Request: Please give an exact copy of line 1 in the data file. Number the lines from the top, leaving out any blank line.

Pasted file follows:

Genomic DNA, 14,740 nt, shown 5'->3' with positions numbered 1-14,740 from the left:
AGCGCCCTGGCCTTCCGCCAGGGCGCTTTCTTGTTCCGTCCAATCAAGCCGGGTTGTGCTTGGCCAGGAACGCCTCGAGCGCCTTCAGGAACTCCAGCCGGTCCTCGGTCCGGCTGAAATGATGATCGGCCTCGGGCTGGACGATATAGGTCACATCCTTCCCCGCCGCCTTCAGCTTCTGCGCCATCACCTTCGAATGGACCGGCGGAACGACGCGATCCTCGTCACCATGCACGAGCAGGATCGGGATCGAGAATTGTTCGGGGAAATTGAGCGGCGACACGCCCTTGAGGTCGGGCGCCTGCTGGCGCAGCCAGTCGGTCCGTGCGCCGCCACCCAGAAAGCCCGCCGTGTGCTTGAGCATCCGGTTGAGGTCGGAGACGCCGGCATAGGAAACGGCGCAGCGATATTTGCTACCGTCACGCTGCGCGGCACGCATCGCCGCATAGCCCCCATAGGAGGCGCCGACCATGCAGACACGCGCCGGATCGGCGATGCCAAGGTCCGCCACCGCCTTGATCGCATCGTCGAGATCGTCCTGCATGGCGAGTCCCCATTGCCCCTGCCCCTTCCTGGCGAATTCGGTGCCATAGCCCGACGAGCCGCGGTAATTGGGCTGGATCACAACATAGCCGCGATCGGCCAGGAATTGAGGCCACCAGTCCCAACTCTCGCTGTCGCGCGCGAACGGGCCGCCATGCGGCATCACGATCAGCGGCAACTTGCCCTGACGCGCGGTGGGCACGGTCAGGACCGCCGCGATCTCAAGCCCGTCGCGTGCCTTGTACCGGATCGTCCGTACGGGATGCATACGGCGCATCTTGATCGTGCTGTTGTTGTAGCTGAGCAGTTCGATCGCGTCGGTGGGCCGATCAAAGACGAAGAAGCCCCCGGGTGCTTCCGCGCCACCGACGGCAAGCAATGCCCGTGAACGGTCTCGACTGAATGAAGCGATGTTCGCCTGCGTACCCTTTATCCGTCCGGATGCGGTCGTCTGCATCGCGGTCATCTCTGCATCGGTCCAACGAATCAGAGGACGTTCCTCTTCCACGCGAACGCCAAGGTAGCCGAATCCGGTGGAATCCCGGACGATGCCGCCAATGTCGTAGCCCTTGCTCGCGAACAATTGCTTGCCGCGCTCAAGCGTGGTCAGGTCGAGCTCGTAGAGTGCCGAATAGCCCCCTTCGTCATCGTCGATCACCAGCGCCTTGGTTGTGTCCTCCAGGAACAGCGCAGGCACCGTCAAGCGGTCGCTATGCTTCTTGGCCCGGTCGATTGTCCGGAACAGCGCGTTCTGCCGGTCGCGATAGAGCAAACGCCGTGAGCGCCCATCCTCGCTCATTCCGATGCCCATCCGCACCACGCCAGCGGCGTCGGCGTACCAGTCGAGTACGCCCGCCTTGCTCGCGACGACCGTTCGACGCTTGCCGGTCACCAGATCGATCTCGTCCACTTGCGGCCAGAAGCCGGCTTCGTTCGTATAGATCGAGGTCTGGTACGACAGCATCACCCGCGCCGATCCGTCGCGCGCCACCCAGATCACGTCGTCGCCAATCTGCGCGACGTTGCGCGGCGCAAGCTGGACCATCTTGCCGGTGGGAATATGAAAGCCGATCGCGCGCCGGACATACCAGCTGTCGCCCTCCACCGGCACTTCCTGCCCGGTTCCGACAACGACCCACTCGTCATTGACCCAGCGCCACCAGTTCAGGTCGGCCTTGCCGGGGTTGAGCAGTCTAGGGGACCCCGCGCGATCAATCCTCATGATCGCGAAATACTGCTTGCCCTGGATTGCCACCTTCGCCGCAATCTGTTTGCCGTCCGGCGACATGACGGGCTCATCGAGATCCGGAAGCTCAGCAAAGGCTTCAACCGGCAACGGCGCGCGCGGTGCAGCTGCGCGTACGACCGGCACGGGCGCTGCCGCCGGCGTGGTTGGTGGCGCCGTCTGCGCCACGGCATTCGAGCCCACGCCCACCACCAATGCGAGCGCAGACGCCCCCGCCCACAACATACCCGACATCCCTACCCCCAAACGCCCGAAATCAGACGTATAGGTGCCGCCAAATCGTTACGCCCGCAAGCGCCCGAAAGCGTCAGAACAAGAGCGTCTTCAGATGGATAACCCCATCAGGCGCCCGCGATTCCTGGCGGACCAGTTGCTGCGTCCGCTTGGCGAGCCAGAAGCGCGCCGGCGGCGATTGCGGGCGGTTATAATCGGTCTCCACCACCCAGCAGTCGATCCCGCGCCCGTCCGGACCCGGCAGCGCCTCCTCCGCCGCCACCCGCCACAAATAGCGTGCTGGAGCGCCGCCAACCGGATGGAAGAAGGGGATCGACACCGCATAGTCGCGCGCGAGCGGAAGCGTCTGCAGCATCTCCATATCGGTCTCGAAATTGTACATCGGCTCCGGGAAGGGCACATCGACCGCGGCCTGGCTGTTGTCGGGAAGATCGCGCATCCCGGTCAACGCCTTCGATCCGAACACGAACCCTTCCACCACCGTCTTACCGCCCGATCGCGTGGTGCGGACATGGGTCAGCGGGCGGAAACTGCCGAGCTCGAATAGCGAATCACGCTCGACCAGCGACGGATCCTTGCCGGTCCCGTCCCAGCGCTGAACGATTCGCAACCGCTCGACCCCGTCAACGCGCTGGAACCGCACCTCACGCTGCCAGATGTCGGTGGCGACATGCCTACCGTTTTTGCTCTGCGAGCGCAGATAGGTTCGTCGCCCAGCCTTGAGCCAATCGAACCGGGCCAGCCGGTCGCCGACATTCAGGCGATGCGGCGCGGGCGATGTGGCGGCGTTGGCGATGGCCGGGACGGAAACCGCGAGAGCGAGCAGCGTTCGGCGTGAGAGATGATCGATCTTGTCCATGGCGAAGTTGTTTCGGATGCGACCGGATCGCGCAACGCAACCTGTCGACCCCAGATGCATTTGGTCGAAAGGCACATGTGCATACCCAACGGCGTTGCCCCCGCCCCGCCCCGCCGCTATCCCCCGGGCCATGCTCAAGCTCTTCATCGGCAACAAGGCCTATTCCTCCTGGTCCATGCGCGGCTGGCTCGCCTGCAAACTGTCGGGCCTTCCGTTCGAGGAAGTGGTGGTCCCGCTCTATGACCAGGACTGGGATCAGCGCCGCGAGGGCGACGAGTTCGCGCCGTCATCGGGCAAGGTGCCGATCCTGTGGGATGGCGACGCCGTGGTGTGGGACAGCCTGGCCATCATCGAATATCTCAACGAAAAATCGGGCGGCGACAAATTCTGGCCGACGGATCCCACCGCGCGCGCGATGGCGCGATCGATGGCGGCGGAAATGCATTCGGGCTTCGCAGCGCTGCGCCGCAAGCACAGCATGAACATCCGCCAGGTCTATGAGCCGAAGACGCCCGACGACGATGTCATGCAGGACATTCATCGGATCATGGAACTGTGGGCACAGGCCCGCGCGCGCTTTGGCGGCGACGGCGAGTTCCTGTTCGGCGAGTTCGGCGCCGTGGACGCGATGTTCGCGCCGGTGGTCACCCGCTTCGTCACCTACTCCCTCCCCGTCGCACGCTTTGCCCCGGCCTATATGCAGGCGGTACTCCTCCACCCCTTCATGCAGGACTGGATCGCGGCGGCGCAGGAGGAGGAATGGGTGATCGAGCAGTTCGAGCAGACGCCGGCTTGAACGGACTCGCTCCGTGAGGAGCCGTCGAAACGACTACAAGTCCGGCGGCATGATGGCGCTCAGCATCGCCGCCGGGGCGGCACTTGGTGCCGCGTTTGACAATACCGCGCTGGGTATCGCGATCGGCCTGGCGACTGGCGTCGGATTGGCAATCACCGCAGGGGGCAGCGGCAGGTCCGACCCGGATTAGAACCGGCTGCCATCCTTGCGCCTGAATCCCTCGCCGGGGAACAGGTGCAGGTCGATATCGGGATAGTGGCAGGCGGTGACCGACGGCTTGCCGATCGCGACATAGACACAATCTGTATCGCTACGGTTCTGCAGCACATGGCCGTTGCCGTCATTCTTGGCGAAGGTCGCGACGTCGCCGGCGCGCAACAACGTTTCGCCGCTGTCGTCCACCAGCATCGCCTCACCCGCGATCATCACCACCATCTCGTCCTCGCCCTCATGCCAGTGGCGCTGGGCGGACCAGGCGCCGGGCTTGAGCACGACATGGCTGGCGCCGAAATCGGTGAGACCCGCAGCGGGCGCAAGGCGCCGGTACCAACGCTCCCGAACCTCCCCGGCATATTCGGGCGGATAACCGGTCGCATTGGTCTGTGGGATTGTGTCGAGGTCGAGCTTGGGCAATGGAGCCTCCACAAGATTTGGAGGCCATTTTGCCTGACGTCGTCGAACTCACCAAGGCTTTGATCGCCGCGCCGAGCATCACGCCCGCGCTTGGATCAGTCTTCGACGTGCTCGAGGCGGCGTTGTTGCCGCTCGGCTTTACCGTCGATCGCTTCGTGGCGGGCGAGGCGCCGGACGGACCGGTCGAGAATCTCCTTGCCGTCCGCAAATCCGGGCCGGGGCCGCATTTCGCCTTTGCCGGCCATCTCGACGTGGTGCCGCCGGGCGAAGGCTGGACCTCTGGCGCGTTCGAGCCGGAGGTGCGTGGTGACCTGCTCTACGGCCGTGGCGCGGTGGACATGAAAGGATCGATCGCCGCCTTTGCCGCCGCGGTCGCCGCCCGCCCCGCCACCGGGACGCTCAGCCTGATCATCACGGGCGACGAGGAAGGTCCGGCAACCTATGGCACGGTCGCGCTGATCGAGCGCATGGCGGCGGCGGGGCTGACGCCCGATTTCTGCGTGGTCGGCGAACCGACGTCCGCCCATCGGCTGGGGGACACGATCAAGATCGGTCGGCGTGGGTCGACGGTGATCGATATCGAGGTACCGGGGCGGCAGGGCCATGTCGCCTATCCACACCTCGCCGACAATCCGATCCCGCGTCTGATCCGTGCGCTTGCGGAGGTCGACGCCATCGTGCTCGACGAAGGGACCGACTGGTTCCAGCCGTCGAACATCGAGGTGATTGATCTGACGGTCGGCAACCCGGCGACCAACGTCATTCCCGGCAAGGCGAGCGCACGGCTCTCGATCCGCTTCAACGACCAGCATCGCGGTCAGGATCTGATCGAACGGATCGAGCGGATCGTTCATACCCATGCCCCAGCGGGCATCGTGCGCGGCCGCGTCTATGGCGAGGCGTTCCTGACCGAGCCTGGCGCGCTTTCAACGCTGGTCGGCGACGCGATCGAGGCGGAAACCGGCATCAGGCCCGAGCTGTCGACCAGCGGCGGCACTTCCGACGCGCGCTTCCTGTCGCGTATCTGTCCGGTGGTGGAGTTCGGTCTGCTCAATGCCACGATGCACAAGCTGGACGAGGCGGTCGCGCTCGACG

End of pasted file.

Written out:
Genomic DNA, 14,740 nt, shown 5'->3' with positions numbered 1-14,740 from the left: